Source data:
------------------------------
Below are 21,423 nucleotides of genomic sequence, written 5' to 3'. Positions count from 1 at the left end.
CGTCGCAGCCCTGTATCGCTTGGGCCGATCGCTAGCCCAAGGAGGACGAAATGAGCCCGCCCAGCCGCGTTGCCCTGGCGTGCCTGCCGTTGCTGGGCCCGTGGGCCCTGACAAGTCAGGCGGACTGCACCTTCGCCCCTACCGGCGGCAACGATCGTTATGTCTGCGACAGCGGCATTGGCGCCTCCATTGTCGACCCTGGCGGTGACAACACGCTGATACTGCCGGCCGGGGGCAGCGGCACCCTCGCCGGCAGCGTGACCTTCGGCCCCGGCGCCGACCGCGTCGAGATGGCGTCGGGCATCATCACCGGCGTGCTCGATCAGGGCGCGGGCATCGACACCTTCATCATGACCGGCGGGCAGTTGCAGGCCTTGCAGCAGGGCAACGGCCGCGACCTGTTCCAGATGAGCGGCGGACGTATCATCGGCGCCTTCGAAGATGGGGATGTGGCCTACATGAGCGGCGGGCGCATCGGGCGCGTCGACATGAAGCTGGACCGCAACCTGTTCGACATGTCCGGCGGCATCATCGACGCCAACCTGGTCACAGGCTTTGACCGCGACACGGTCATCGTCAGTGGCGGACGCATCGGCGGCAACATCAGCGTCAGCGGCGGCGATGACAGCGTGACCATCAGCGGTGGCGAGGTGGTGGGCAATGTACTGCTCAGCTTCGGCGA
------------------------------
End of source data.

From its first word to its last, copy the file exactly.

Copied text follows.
Below are 21,423 nucleotides of genomic sequence, written 5' to 3'. Positions count from 1 at the left end.
CGTCGCAGCCCTGTATCGCTTGGGCCGATCGCTAGCCCAAGGAGGACGAAATGAGCCCGCCCAGCCGCGTTGCCCTGGCGTGCCTGCCGTTGCTGGGCCCGTGGGCCCTGACAAGTCAGGCGGACTGCACCTTCGCCCCTACCGGCGGCAACGATCGTTATGTCTGCGACAGCGGCATTGGCGCCTCCATTGTCGACCCTGGCGGTGACAACACGCTGATACTGCCGGCCGGGGGCAGCGGCACCCTCGCCGGCAGCGTGACCTTCGGCCCCGGCGCCGACCGCGTCGAGATGGCGTCGGGCATCATCACCGGCGTGCTCGATCAGGGCGCGGGCATCGACACCTTCATCATGACCGGCGGGCAGTTGCAGGCCTTGCAGCAGGGCAACGGCCGCGACCTGTTCCAGATGAGCGGCGGACGTATCATCGGCGCCTTCGAAGATGGGGATGTGGCCTACATGAGCGGCGGGCGCATCGGGCGCGTCGACATGAAGCTGGACCGCAACCTGTTCGACATGTCCGGCGGCATCATCGACGCCAACCTGGTCACAGGCTTTGACCGCGACACGGTCATCGTCAGTGGCGGACGCATCGGCGGCAACATCAGCGTCAGCGGCGGCGATGACAGCGTGACCATCAGCGGTGGCGAGGTGGTGGGCAATGTACTGCTCAGCTTCGGCGA